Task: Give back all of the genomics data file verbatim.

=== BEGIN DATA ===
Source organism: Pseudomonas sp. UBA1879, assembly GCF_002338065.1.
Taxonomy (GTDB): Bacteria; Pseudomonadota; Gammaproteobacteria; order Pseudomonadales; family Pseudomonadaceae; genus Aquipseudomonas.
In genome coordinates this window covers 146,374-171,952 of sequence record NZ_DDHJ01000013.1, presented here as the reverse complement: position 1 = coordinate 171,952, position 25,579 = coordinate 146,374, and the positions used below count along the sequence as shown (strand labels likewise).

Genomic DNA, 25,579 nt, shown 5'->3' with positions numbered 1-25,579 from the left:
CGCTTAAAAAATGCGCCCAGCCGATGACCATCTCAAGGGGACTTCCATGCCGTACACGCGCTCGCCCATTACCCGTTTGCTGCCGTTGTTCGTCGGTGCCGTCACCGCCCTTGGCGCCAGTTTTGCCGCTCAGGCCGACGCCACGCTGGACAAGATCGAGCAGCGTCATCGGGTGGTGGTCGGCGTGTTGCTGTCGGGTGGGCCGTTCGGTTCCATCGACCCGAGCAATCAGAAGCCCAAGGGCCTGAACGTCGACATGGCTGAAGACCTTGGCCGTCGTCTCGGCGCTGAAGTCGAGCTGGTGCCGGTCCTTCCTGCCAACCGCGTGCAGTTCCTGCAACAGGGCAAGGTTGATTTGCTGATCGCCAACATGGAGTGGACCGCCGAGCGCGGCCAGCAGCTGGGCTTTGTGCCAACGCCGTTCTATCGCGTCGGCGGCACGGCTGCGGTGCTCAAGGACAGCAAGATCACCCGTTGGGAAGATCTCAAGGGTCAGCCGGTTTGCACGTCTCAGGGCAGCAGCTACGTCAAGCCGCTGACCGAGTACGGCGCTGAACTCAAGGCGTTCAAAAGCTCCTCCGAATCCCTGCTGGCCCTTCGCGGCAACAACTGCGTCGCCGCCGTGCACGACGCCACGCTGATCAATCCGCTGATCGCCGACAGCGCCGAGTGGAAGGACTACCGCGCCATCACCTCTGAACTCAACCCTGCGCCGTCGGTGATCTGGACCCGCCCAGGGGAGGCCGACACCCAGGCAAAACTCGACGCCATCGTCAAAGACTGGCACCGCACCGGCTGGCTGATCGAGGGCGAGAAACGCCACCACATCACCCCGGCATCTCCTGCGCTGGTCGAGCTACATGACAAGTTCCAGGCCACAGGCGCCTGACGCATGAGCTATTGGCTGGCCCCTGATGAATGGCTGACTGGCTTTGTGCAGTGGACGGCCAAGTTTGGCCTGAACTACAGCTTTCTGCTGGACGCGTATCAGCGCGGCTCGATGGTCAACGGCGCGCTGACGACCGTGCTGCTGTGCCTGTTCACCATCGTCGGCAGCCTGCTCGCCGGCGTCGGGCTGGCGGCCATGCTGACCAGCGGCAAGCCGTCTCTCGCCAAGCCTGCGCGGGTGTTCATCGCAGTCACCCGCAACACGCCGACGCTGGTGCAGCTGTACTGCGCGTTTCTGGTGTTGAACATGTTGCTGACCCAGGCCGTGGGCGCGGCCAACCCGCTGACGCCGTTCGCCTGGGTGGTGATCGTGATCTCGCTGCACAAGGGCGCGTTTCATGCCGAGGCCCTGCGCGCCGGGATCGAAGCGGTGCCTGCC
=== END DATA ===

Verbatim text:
Source organism: Pseudomonas sp. UBA1879, assembly GCF_002338065.1.
Taxonomy (GTDB): Bacteria; Pseudomonadota; Gammaproteobacteria; order Pseudomonadales; family Pseudomonadaceae; genus Aquipseudomonas.
In genome coordinates this window covers 146,374-171,952 of sequence record NZ_DDHJ01000013.1, presented here as the reverse complement: position 1 = coordinate 171,952, position 25,579 = coordinate 146,374, and the positions used below count along the sequence as shown (strand labels likewise).

Genomic DNA, 25,579 nt, shown 5'->3' with positions numbered 1-25,579 from the left:
CGCTTAAAAAATGCGCCCAGCCGATGACCATCTCAAGGGGACTTCCATGCCGTACACGCGCTCGCCCATTACCCGTTTGCTGCCGTTGTTCGTCGGTGCCGTCACCGCCCTTGGCGCCAGTTTTGCCGCTCAGGCCGACGCCACGCTGGACAAGATCGAGCAGCGTCATCGGGTGGTGGTCGGCGTGTTGCTGTCGGGTGGGCCGTTCGGTTCCATCGACCCGAGCAATCAGAAGCCCAAGGGCCTGAACGTCGACATGGCTGAAGACCTTGGCCGTCGTCTCGGCGCTGAAGTCGAGCTGGTGCCGGTCCTTCCTGCCAACCGCGTGCAGTTCCTGCAACAGGGCAAGGTTGATTTGCTGATCGCCAACATGGAGTGGACCGCCGAGCGCGGCCAGCAGCTGGGCTTTGTGCCAACGCCGTTCTATCGCGTCGGCGGCACGGCTGCGGTGCTCAAGGACAGCAAGATCACCCGTTGGGAAGATCTCAAGGGTCAGCCGGTTTGCACGTCTCAGGGCAGCAGCTACGTCAAGCCGCTGACCGAGTACGGCGCTGAACTCAAGGCGTTCAAAAGCTCCTCCGAATCCCTGCTGGCCCTTCGCGGCAACAACTGCGTCGCCGCCGTGCACGACGCCACGCTGATCAATCCGCTGATCGCCGACAGCGCCGAGTGGAAGGACTACCGCGCCATCACCTCTGAACTCAACCCTGCGCCGTCGGTGATCTGGACCCGCCCAGGGGAGGCCGACACCCAGGCAAAACTCGACGCCATCGTCAAAGACTGGCACCGCACCGGCTGGCTGATCGAGGGCGAGAAACGCCACCACATCACCCCGGCATCTCCTGCGCTGGTCGAGCTACATGACAAGTTCCAGGCCACAGGCGCCTGACGCATGAGCTATTGGCTGGCCCCTGATGAATGGCTGACTGGCTTTGTGCAGTGGACGGCCAAGTTTGGCCTGAACTACAGCTTTCTGCTGGACGCGTATCAGCGCGGCTCGATGGTCAACGGCGCGCTGACGACCGTGCTGCTGTGCCTGTTCACCATCGTCGGCAGCCTGCTCGCCGGCGTCGGGCTGGCGGCCATGCTGACCAGCGGCAAGCCGTCTCTCGCCAAGCCTGCGCGGGTGTTCATCGCAGTCACCCGCAACACGCCGACGCTGGTGCAGCTGTACTGCGCGTTTCTGGTGTTGAACATGTTGCTGACCCAGGCCGTGGGCGCGGCCAACCCGCTGACGCCGTTCGCCTGGGTGGTGATCGTGATCTCGCTGCACAAGGGCGCGTTTCATGCCGAGGCCCTGCGCGCCGGGATCGAAGCGGTGCCTGCC